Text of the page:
The effectiveness movement is beginning to take hold in the academic and business community. A recent article by Roger L Martin, author and former Dean of the University of Toronto sets out the case for Rethinking Efficiency (Harvard Business Review article, January–February 2019 Issue).
Martin poses the question:
Beginning with Adam Smith, business thinkers have steadfastly regarded the elimination of waste as management’s holy grail. But what if the negative effects from the pursuit of efficiency eclipse the rewards?
Ditch efficiency for resilience
To answer this question he details the ways in which efficiency has negative impacts upon both organisations and society. How this leads to a small band of very large players who capture the market and use unfair tactics to maintain dominance. Undermining competition considered to be the ‘invisible hand’ in creative markets. Instead, he argues that resilience is the proper focus for organisations since ‘resilient systems are typically characterised by the features […] that efficiency seeks to destroy.’ For me resilience is a feature of organisations that pursue effectiveness. Creating positive reinforcing loops and new opportunities.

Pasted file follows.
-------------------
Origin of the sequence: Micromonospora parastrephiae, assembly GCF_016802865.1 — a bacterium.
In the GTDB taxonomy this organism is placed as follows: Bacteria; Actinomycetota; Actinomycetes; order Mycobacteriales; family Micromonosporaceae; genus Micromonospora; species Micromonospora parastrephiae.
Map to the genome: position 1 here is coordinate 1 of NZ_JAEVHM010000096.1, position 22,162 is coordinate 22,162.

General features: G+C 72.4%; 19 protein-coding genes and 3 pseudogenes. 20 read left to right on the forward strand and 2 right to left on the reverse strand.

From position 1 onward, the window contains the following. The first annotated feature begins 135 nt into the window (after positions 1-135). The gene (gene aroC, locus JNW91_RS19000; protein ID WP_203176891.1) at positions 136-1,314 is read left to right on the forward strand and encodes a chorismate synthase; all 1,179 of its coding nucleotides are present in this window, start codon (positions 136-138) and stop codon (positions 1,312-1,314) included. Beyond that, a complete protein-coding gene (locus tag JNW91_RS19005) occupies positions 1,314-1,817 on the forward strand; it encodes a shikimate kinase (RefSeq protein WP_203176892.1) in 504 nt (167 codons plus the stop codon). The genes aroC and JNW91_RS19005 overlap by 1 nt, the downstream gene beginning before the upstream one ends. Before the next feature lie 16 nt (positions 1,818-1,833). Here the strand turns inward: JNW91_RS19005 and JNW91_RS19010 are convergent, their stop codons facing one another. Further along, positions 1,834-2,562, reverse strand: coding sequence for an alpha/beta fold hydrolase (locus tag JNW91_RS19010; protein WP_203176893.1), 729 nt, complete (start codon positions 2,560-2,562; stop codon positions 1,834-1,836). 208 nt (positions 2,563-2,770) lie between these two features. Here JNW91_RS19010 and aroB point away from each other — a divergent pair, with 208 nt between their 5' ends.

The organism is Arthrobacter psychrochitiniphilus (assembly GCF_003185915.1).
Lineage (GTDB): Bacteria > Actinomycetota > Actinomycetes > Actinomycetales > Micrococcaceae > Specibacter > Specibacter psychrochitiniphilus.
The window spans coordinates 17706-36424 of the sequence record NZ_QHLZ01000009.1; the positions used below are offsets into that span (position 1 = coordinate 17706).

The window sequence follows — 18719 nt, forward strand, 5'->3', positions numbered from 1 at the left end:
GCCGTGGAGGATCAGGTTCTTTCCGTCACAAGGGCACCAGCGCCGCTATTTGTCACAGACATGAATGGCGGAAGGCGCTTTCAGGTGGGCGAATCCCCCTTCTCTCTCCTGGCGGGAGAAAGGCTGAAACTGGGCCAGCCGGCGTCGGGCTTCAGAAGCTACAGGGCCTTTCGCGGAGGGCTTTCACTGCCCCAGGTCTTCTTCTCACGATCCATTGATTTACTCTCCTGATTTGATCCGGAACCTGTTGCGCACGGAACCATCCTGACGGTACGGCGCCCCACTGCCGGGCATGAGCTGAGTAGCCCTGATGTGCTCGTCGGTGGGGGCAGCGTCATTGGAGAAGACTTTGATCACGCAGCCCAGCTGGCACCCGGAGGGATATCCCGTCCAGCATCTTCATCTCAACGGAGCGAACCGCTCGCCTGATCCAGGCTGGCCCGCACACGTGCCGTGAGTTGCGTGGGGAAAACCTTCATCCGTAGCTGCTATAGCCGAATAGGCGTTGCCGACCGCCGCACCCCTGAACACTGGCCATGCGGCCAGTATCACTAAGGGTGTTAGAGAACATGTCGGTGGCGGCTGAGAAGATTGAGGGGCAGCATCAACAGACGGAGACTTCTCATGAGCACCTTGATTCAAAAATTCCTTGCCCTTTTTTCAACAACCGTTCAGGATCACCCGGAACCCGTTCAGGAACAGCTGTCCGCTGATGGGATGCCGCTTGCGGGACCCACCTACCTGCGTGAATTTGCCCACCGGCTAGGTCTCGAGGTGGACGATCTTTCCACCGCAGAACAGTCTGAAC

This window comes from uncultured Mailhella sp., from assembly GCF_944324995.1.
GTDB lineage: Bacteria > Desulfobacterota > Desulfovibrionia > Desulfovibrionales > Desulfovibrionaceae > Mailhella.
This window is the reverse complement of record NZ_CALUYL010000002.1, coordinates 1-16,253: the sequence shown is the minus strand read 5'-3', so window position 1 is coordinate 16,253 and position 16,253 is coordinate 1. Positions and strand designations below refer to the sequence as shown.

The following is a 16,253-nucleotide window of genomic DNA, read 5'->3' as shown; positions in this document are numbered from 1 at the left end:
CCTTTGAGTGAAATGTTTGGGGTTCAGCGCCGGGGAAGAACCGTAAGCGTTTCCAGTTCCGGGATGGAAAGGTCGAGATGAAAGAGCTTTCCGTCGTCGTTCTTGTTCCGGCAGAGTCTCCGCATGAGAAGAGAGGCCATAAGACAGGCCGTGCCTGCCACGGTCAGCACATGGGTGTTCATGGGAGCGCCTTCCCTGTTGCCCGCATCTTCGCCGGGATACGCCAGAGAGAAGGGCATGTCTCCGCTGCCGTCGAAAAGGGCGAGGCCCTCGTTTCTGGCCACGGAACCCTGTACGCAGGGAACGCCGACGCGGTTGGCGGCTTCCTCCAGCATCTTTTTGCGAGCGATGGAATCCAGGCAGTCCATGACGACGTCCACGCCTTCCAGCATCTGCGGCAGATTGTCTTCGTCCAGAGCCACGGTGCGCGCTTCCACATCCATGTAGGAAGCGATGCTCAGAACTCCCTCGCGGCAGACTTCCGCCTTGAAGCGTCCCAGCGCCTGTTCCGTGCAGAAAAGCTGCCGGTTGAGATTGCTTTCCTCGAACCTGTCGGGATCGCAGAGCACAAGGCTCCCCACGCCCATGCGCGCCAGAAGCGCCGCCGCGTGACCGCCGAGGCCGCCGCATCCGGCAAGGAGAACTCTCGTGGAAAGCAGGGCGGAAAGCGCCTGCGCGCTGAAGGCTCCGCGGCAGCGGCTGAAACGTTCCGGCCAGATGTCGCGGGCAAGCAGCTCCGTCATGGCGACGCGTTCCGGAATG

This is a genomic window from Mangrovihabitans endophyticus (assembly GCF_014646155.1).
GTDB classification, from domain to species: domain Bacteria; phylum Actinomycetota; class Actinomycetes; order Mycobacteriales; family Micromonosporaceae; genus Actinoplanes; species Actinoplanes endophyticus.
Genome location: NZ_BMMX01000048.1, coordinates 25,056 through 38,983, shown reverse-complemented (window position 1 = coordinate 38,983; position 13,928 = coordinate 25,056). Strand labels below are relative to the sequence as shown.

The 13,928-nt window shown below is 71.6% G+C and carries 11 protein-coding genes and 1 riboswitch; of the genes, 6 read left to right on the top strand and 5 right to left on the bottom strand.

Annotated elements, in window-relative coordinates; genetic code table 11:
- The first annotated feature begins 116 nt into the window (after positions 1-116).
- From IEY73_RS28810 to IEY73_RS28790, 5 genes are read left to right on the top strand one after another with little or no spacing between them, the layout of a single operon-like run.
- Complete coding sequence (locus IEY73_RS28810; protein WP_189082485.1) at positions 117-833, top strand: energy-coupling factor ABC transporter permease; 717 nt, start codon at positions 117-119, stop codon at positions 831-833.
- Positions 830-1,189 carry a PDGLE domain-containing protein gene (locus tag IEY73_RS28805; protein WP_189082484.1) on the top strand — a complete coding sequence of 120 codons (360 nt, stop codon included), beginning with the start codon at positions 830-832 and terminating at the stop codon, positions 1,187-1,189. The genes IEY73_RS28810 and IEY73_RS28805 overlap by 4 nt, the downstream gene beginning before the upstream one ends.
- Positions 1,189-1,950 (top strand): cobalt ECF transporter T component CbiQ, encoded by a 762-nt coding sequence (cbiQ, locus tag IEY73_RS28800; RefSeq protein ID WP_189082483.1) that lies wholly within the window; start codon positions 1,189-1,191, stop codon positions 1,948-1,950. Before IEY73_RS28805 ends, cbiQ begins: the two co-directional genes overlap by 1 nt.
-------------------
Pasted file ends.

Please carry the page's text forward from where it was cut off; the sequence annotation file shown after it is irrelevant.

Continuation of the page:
Effectiveness leads to better jobs
Martin goes on to highlight the other benefit of effective organisations, they create better jobs for workers to do (of all levels). He makes the case that this focus increases ‘longer-term productivity’ and value.